April 2020

Well, who ever thought we’d be living in a global pandemic? We are all living in a real-life horror story, and it’s hard right now to focus on anything but that!

My writing has taken a hit because of it. I’ve been doing a great job of keeping my work out there, making the rounds, but I haven’t written squat. Part of it is time. I’m an essential employee where I work (which I’ve been trying to tell them for years! Ha!), and I’m adjusting to a new social-distancing work schedule. Getting up at 2 am for work is something I haven’t had to do in years! It definitely takes some getting used to. Plus, my college class is still going, though we are no longer meeting in person. So I’m trying to fit readings and classwork in there, too. I really feel like these days I go to work, come home and make food, do my homework, and by the time I’m done with that, it’s time to go to bed and start all over again.

Speaking of making food . . . holy moly, I had no idea how often hubby and I ate at restaurants! My cooking skills are SO rusty, but since I’m the first one home, I’m responsible for supper these days (hubby is an essential employee, too, at another business). Figuring out meals and cooking them is another drain on my time that I normally don’t have to worry about.

But part of the not writing is that it just feels so . . . ridiculous? Is that the right word? Maybe. What horror story could I possibly write that is scarier than what’s really going on in the world right now? Plus I’m stressed out–my personality type does not deal with uncertainty well at all–which makes me have zero creative spark.

I also haven’t felt like doing much reading beyond what I have to do for my class. Normally, I listen to five or six podcasts a day and pick one to include on my #500 list. Now, I have to force myself to listen to one a day so I can keep up with the challenge. I *should* be listening to more, because it is never good when I spend too much time in my own head, and my job really means I can end up spending a lot of time in my own head if I don’t have something else to listen to and occupy my mind while my hands are busy with the mice. I did complete the March challenge, though, and I’m resolved to keep at it in April, too.

March 2020 #500Stories500Nights

  • Mar 1: “Roman Fever,” by Edith Wharton (https://www.newberry.org/sites/default/files/calendar-attachments/Roman%20Fever%20-%20Edith%20Wharton.pdf)
  • Mar 2: “The Ape That Would Not Die!” by Megan R. Engelhardt (Gallery of Curiosities, Dec 15 2016)
  • Mar 3: “Alone, Together,” by Robert Kirkman (Nightmare Magazine Podcast, 9-11-13)
  • Mar 4: “Mothers, Watch Over Me,” by Maria Haskins (Cast of Wonders 401)
  • Mar 5: “Die Sleeping My Sweet,” by Glenn McQuaid (Tales From Beyond the Pale 19)
  • Mar 6: “Things Boys Do,” by Pemi Aguda (Nightmare Magazine Podcast, 2-19-20)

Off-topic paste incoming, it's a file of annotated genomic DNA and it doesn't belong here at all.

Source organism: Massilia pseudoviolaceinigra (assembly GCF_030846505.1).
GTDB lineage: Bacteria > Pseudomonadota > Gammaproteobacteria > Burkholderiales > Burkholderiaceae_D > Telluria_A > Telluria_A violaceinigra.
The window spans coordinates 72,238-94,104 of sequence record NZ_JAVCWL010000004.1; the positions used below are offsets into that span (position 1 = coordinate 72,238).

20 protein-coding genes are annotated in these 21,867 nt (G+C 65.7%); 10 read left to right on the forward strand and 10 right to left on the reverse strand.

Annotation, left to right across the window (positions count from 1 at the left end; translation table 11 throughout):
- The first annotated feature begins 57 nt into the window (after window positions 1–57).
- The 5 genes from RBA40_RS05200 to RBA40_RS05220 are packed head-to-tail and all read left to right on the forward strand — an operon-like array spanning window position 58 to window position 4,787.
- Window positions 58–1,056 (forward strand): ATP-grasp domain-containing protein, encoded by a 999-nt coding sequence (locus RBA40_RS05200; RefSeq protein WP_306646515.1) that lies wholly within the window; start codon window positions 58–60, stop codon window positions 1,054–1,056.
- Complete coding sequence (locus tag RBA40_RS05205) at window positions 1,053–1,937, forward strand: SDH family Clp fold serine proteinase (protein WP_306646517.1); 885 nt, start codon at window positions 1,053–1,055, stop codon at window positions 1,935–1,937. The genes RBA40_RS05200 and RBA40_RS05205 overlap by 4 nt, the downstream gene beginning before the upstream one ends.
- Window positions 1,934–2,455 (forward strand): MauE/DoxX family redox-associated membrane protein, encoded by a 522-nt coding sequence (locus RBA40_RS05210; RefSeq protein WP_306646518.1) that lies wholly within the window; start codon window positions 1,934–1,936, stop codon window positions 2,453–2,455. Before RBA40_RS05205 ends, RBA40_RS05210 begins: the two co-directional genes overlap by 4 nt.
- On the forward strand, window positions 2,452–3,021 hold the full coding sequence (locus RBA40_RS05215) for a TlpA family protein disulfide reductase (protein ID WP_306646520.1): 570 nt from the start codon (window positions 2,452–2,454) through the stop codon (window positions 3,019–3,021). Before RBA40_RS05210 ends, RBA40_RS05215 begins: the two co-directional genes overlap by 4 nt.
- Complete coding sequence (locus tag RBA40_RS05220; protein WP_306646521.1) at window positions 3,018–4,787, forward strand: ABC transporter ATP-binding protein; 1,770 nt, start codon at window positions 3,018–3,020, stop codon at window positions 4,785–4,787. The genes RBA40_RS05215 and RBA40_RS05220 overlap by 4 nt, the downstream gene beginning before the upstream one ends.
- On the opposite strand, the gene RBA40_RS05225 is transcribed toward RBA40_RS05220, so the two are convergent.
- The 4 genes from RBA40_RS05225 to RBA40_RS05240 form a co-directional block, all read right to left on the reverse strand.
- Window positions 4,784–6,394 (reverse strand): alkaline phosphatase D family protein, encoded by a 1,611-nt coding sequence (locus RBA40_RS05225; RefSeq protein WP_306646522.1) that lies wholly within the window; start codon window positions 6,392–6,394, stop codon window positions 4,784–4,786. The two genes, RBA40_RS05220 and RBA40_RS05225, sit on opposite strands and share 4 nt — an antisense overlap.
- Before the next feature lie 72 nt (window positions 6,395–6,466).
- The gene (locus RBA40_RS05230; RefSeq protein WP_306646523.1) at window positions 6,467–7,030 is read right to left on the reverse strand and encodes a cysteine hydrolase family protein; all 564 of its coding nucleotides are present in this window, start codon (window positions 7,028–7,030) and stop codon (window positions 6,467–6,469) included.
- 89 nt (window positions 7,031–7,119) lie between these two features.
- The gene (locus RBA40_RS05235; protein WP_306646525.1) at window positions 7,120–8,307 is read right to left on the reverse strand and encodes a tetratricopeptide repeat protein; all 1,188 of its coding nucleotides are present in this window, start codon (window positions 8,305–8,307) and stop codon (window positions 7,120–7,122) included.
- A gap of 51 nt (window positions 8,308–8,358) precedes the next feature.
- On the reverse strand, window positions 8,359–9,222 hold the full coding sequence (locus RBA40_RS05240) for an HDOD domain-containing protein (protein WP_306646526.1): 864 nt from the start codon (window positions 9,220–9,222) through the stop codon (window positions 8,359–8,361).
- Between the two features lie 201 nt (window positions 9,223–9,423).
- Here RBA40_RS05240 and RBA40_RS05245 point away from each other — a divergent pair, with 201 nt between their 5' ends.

• Mar 7: “The JPEG of Dorian Gray,” by Brian Trent (Podcasts from 3F-Third Flatiron)
  • Mar 8: “The Case of the Signet Ring,” by Aaron Vlek (The Wicked Library 905)
  • Mar 9: “The Surstrommings Chest of Drawers,” by Irene Cantizano Bescos (Tales to Terrify 421)
  • Mar 10: “The Call of Cthulhu,” HP Lovecraft (Nocturnal Transmissions 4 & 5)
  • Mar 11: “Primrose or Return to Il’maril,” by Mary McMyne (Drabblecast 353)
  • Mar 12: “The Steeplechase Flourish,” by Patrick Meegan (Nocturnal Transmissions 18)
  • Mar 13: “Knitting in English,” by Brit E. B. Hvide (Cast of Wonders 400)
  • Mar 14: “Rat’s Alley,” by Timothy Mudie (Tales to Terrify 419)
  • Mar 15: “Kinda Like Salmon,” by Keffy Kehrli (Drabblecast 350)
  • Mar 16: “In the Eyes of the Needy,” by Jonathon Schneeweiss (Drabblecast 350)
  • Mar 17: “The Man in Number 23,” by Christopher Long (The Wicked Library 902)
  • Mar 18: “How Pappy Got Five Acres Back and Calvin Stayed on the Farm,” by B.C. Bell (Tales to Terrify 4)
  • Mar 19: “A Thousand Echoes in One Voice,” by Deborah L. Davitt (Overcast 97)
  • Mar 20: “The Monkey’s Paw,” by W.W. Jacob’s (Nocturnal Transmission 11)
  • Mar 21: “Unforgotten,” by Christopher Fowler (Pseudopod 404)
  • Mar 22: “The Giant Who Dreamed of Summer,” by Jess Hyslop (Cast of Wonders 111)
  • Mar 23: “The Sun Greeter,” by Marilyn K Martin (Podcasts from 3F-Third Flatiron 9-1-13)
  • Mar 24: “Forgiveness,” by Joseph Konrath (Nocturnal Transmissions 6)
  • Mar 25: “Is There Anybody There,” by Kim Newman (Tales to Terrify 5)
  • Mar 26: “An Evening At The Club as told by Dr. Horatio Boyle,” by Kate Philbrick (Gallery of Curiosities Vintage Clubbing Double Feature 12-31-16?)
  • Mar 27: “Gingerbread Men,” by Myk Pilgrim (The Wicked Library TWL 821)
  • Mar 28: “The Malthus Alternative,” by Jamie Mason (Cast of Wonders 113)
  • Mar 29: “An Egg of Stone and Steel,” by Stephen Williams (Nocturnal Transmissions 12)
  • Mar 30: “The Last of the Spice Schooners,” by Philip Brian Hall (Gallery of Curiosities 12-31-16)
  • Mar 31: “The Crush,” by Glenn McQuaid (Tales From Beyond the Pale 3)

As awful as things seem now, in the middle of the pandemic, I am keeping hope alive and planning for summer as if this will all be over by then. It’s an important part of keeping one’s sanity to keep hope alive. As such, we have purchased a new camper in preparation for the summer camping season. Though it has arrived at the dealer, we haven’t been able to pick it up yet because our old camper (our trade-in) is still buried in a snowbank in the backyard. Expect pictures to be forthcoming, hopefully in next month’s blog.

For now, stay home and stay safe, and hopefully we’ll all have happier news to share next month.